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From |
May Boggess <mboggess@stata.com> |

To |
statalist@hsphsun2.harvard.edu |

Subject |
Re: st: Probit and Marginal Effects |

Date |
03 Mar 2004 08:09:48 -0600 |

On Tueday, Kristi wrote: > > I have run into an unusual scenario, and was wondering if someone has an > explanation. Say that I run a probit estimate on > the following: > > Gender = a + b1SIZE +b2AGE +b3DUMMY > > why would the dummy variable be significant in the probit estimate, but not > in the marginal effects estimate? > It depends on the prediction function you specify in the command -mfx-: clear sysuse auto gen dum=rep>3 probit for disp dum mfx compute, predict(p) mfx compute, predict(xb) The default prediction option after -probit- is p, so if you didn't specify the -predict- option on -mfx-, that is what it was using for the prediction function. This is the same as my first -mfx- in my example. If you specify a different prediction function, you will get different marginal effects (that is because marginal effects are the derivatives of the prediction function). If you specify -xb- as the prediction function, you should get the coefficient and standard errors of the model back again (because the derivative of xb with respect to x is b). So, my example shows that with one prediction function you can have a signficant marginal effect and with another an insignficant marginal effect. For a more mathematical/numerical reason.... the standard error of the marginal effect is obtained by the delta method, which means that the standard error for the marginal effect of one independent variable involves the whole variance-covariance matrix from the estimation together with the appropriate entries from the Jacobian. In other words, there is a lot of stuff that goes into the calculation beyond just the standard error of the coefficient of that variable, and these other things can cause it to be greater than 0.05, even when the coefficient standard error is less than 0.05. --May mboggess@stata.com * * For searches and help try: * http://www.stata.com/support/faqs/res/findit.html * http://www.stata.com/support/statalist/faq * http://www.ats.ucla.edu/stat/stata/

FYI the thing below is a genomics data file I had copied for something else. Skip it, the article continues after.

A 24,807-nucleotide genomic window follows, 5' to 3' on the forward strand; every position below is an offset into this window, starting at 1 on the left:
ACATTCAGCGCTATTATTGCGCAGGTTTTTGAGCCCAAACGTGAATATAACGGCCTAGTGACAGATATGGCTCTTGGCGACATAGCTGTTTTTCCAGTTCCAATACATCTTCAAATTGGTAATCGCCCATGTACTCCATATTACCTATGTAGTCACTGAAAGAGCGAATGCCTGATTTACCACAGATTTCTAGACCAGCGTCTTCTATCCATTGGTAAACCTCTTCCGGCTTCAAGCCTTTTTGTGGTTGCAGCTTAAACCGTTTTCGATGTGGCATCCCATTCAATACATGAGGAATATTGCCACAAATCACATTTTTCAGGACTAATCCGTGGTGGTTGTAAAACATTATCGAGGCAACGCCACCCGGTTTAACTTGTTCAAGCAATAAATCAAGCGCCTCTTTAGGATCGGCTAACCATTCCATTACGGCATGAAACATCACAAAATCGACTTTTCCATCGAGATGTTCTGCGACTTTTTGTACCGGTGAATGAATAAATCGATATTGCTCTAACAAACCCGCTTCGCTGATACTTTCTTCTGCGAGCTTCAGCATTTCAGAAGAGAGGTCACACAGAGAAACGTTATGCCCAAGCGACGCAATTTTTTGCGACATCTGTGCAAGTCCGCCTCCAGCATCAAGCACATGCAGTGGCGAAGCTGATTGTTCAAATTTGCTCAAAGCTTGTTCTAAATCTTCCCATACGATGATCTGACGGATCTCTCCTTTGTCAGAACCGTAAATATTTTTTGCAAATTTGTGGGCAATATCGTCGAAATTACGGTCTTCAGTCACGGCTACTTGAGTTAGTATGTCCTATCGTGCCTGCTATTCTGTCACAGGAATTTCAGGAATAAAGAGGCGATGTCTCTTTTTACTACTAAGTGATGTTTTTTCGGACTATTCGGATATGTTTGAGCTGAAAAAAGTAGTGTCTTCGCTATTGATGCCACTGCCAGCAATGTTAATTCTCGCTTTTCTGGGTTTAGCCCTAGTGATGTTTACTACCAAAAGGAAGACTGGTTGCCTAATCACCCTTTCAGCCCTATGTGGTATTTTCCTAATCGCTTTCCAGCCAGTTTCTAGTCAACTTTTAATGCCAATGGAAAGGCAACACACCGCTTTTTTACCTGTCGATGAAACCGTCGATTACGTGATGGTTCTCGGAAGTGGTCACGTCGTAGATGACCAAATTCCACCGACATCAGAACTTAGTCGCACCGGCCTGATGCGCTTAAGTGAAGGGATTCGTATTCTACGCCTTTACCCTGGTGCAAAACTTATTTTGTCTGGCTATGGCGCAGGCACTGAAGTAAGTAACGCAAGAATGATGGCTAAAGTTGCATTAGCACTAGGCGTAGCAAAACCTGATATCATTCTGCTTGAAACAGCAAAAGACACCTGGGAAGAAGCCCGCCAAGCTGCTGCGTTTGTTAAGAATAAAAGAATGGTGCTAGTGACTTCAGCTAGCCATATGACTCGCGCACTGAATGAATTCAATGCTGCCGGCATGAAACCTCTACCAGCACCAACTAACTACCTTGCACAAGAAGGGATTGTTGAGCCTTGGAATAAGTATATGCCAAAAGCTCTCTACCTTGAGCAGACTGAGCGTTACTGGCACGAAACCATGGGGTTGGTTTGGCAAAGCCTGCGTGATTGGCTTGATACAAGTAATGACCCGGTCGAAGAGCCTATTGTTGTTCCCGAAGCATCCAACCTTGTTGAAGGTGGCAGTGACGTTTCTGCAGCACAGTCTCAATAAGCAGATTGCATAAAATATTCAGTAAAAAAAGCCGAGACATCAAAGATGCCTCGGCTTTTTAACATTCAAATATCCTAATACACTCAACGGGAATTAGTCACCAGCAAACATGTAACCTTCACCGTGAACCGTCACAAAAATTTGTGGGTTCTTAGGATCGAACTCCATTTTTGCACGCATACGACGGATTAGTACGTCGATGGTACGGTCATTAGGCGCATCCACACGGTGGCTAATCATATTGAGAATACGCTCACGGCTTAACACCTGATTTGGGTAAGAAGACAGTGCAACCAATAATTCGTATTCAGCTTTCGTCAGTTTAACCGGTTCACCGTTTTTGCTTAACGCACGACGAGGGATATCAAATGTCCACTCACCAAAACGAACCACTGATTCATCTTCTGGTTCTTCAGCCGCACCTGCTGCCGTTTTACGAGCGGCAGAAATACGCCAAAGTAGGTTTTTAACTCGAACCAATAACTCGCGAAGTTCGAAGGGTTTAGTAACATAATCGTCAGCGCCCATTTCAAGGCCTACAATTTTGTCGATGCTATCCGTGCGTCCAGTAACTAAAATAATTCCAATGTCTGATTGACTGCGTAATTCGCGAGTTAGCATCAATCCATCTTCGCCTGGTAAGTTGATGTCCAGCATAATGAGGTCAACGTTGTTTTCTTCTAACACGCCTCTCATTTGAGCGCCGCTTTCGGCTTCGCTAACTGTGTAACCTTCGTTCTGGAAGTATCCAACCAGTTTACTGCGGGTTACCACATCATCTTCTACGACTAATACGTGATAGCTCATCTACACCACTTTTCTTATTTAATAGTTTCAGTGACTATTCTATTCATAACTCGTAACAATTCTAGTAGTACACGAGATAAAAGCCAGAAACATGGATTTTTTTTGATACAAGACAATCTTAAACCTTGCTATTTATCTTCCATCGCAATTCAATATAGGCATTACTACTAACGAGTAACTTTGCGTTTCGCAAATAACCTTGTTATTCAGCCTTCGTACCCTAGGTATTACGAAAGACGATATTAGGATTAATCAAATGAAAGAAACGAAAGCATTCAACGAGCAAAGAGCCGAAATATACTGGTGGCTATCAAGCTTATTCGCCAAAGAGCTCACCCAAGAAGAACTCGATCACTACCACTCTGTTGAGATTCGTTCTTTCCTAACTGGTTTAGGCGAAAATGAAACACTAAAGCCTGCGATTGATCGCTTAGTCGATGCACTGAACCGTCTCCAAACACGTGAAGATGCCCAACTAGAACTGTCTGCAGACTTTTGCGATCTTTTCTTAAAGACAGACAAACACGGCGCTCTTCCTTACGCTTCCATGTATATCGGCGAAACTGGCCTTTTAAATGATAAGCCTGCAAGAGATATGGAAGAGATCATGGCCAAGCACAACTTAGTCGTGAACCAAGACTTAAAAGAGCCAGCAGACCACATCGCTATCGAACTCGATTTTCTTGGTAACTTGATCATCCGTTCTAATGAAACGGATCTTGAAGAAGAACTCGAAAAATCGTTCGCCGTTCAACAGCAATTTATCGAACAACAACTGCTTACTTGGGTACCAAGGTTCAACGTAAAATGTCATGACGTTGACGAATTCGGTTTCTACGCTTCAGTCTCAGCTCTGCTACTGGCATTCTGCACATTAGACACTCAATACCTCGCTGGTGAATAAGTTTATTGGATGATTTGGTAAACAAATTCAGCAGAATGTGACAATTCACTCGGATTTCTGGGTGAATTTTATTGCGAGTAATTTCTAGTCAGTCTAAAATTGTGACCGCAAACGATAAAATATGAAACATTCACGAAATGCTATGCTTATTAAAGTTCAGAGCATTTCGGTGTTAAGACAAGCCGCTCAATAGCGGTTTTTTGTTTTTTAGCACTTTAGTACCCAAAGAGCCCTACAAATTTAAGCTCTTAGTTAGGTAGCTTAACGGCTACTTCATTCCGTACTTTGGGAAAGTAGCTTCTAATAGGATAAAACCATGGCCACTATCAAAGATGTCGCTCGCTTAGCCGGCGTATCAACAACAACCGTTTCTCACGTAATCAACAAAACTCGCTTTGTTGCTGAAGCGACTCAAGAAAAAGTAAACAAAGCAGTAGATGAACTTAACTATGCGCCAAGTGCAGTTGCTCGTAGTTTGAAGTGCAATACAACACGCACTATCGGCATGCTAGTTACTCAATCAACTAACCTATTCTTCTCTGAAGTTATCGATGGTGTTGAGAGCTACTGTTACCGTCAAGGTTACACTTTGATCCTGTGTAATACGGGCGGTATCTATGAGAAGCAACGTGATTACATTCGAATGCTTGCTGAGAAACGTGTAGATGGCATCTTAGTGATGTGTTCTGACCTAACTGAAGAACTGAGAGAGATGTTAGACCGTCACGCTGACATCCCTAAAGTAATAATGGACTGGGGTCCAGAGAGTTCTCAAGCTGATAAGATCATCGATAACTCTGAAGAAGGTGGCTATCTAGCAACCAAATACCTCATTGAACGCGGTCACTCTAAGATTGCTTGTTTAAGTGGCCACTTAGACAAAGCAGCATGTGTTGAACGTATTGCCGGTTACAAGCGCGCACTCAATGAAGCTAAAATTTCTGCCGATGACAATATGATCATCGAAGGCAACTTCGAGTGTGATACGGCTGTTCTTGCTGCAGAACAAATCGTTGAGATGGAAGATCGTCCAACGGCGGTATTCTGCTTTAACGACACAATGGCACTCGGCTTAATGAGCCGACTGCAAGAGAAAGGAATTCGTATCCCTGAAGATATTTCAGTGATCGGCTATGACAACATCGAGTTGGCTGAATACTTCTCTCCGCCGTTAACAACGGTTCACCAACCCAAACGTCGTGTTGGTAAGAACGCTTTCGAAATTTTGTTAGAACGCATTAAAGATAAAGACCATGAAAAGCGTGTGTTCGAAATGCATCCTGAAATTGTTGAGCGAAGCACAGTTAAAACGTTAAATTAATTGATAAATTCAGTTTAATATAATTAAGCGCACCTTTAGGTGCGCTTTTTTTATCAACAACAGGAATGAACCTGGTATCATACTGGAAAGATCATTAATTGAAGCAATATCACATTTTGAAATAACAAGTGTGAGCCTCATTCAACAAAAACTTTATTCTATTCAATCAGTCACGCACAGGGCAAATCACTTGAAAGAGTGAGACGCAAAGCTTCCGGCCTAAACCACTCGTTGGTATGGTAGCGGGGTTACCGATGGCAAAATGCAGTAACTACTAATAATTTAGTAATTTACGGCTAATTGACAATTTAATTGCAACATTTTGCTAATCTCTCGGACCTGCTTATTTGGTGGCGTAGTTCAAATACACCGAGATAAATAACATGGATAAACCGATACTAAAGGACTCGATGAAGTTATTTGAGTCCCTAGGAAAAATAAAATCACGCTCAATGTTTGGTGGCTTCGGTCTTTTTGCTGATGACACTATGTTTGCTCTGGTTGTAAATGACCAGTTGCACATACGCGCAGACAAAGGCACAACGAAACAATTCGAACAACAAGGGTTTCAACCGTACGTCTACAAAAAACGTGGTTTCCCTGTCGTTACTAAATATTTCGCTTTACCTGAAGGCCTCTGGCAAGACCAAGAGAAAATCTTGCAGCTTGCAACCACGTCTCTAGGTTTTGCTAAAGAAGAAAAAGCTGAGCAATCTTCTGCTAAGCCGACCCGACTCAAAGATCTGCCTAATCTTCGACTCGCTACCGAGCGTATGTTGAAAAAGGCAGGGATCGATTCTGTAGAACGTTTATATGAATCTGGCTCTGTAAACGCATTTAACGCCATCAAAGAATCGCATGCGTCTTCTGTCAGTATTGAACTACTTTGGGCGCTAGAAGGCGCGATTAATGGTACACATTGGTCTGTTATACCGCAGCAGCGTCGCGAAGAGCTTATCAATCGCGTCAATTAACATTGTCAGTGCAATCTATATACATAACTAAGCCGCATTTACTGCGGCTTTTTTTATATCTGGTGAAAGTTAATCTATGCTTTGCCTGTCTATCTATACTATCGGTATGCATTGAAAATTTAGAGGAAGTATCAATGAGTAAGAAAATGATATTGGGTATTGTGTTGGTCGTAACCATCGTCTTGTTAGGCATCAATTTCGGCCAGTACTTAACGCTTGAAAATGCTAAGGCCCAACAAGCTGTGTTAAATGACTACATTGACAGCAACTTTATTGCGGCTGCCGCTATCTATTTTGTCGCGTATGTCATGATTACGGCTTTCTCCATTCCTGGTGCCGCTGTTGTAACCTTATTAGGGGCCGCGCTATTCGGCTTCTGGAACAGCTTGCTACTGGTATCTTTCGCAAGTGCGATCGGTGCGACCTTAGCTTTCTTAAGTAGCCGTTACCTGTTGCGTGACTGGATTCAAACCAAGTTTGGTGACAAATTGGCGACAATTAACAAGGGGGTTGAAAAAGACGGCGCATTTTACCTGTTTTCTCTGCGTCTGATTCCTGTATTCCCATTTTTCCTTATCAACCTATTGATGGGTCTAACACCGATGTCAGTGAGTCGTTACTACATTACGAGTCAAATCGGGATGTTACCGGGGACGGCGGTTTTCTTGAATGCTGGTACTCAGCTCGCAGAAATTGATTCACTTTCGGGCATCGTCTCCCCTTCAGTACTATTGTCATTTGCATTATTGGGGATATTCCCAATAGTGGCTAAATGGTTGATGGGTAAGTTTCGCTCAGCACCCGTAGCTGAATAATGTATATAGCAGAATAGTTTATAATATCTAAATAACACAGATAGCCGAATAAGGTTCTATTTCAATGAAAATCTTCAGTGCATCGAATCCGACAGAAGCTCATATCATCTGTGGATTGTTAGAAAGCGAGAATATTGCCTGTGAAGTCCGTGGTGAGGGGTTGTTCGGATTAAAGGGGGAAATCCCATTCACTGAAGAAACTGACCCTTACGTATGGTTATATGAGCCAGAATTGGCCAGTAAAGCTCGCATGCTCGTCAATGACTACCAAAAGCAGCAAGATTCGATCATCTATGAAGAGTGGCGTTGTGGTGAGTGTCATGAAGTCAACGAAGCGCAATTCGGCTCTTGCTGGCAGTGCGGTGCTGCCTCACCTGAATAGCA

**References**:**st: Probit and Marginal Effects***From:*<Kristina.L.Minnick@frb.gov>

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